Adopt-a-Pet

Make a Perfect Match

Many roads may lead to your ideal kitten. Here's where to start.

By Theresa Meyers

Page 5 of 5

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After picking out a kitten, immediately take it to a veterinarian to be tested and given a full checkup. In many cases, when you are purchasing from a breeder or pet store, there is a written health guarantee that gives you the option of returning the kitten if any diseases or health defects are found during the initial veterinary exam.

Happy Hunting
Finding a shelter is as easy as going to your keyboard or checking the Yellow Pages. Pet Finder lists every shelter and nonprofit rescue group nationwide. Simply type in your ZIP code and you'll get a listing of establishments near you.

To start your search for a purebred kitten, contact your county offices or visitors information center to see if a cat show will take place in your area. You can also call the Cat Fanciers Association at (732) 528-9797 or The International Cat Association at (956) 428-8046 for breeder recommendations.

In the end, the love for your kitten will grow no matter which path you take to find that special bundle of fluff.

- More Adoption Tips -

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Reader Comments

Jody    Phoenix, AZ

5/25/2012 12:52:56 AM

I think this article is very good, well-thought out, and knowledgeable. My cats have always come and picked me, or were given to me by a friend. But after that sad day when our current cat has passed, we plan to go to a shelter and adopt two kittens. Thank you for such a great article.

Haley    Big Piney, WY

6/20/2011 10:03:54 AM

I think it was a great article and if people think that it was terrible well they can just get off the site. Appreciate that these kind people wrote this article for other people who might not have ever had a cat before.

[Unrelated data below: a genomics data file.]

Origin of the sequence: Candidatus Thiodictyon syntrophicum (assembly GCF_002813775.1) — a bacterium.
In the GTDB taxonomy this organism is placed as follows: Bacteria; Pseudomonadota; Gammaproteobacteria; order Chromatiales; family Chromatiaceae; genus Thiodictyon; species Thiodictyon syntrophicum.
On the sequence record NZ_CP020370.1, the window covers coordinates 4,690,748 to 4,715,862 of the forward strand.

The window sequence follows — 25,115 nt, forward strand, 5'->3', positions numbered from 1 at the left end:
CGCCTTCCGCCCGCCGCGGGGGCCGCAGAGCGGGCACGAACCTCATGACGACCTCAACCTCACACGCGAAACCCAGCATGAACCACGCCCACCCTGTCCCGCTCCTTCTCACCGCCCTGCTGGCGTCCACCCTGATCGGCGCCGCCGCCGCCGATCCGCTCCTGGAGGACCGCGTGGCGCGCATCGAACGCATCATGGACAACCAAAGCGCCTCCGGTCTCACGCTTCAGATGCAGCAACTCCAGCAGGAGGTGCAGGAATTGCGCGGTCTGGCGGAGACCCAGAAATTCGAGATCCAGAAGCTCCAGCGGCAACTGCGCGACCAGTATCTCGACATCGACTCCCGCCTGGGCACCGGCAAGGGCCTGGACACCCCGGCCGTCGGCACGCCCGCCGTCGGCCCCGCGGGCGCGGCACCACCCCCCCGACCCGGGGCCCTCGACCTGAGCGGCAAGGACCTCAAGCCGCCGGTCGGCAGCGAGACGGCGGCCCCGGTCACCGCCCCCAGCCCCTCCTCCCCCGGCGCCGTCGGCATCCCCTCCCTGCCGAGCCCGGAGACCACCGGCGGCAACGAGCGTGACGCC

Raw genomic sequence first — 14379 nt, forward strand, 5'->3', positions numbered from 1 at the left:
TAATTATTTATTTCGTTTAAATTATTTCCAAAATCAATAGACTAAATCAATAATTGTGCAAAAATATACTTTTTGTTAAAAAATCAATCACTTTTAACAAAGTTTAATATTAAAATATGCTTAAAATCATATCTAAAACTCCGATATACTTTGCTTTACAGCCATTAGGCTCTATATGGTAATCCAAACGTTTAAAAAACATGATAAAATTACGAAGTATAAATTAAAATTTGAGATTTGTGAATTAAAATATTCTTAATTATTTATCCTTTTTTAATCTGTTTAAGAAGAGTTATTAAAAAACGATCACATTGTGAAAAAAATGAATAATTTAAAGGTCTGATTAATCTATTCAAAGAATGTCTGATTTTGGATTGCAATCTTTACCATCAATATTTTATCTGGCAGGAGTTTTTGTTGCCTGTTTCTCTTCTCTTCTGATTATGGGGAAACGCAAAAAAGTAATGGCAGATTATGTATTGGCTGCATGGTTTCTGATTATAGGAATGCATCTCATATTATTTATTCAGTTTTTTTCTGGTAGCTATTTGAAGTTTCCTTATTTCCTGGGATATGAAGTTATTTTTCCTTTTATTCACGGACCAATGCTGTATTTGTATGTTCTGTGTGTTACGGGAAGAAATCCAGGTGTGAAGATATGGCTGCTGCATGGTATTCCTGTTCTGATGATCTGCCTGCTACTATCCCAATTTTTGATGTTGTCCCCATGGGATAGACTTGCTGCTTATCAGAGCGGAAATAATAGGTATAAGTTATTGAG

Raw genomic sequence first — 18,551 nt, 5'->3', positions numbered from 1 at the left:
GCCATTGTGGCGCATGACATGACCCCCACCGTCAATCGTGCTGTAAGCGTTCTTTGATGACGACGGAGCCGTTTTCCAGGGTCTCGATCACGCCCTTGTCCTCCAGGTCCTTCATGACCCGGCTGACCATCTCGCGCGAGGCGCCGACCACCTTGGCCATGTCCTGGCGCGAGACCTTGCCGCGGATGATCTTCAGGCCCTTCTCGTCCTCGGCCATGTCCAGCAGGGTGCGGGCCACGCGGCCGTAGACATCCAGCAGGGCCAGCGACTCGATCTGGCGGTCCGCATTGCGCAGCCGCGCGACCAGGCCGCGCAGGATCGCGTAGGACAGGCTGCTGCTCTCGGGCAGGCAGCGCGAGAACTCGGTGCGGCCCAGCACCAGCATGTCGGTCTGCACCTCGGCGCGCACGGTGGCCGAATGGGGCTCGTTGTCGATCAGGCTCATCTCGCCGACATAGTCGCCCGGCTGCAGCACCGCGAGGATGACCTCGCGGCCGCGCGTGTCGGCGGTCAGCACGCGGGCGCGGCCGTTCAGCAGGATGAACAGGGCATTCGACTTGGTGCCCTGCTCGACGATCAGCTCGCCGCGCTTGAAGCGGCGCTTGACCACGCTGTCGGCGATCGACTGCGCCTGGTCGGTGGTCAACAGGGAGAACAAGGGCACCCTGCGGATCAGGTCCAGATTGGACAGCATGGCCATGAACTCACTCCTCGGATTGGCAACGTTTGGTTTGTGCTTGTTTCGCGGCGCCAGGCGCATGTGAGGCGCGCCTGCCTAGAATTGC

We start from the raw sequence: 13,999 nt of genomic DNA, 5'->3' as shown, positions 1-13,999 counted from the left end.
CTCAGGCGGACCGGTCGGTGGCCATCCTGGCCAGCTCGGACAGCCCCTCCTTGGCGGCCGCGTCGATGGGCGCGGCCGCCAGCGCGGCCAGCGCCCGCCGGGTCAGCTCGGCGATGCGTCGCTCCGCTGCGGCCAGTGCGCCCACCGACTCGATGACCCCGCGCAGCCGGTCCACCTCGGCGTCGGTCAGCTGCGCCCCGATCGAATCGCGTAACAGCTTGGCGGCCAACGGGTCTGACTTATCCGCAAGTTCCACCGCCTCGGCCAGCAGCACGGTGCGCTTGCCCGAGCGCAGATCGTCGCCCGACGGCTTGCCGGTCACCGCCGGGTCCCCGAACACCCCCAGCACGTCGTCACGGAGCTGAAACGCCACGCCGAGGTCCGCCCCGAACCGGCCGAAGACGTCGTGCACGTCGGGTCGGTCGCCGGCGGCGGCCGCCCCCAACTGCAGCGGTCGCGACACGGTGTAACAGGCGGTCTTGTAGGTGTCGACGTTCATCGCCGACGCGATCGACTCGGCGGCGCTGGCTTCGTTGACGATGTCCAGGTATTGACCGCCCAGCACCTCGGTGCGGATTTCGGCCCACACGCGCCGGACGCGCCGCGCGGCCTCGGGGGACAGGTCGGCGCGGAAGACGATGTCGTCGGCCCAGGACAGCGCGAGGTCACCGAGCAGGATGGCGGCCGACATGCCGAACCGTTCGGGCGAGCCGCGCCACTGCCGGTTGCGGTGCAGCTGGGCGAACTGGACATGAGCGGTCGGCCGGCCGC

ger    canaan, CT

2/27/2011 1:26:46 PM

Does not address as to perfect match for me...poor article. Article should include: allergies (certain breeds are less allergic) general cat energy level (some breeds are wild, others sedate); cat noise level (Siamese are notorious meowers & can be annoying to some); cat size (from 5-15 lbs., can vary with breed or parents); lap cats? purry cats? cats who will keep you company, but not necessarily sit on your lap, ETC. There was a site which asked 10 questions similar to the above. I answered it and it came up EXACTLY with the cat I happen to have! Unfortunately I did not bookmark it...darn. BTW, even for half-breeds or mutt-cats, a good feel for the personality can be gotten from looking at Mom and Pop cat!

Withheld    someplace, WY

5/4/2010 4:37:39 PM

If looking for a pedigreed kitten (or a retired adult), there is one more option. It is the Fanciers Breed Referral List (or FBRL). They list by state and by breed. But ALWAYS, ALWAYS ask around at cat shows to make sure you get a kitten from a reputable breeder. And the best people to ask about health issues at a cat show are not the breeders, but individuals who have pedigreed kitties.

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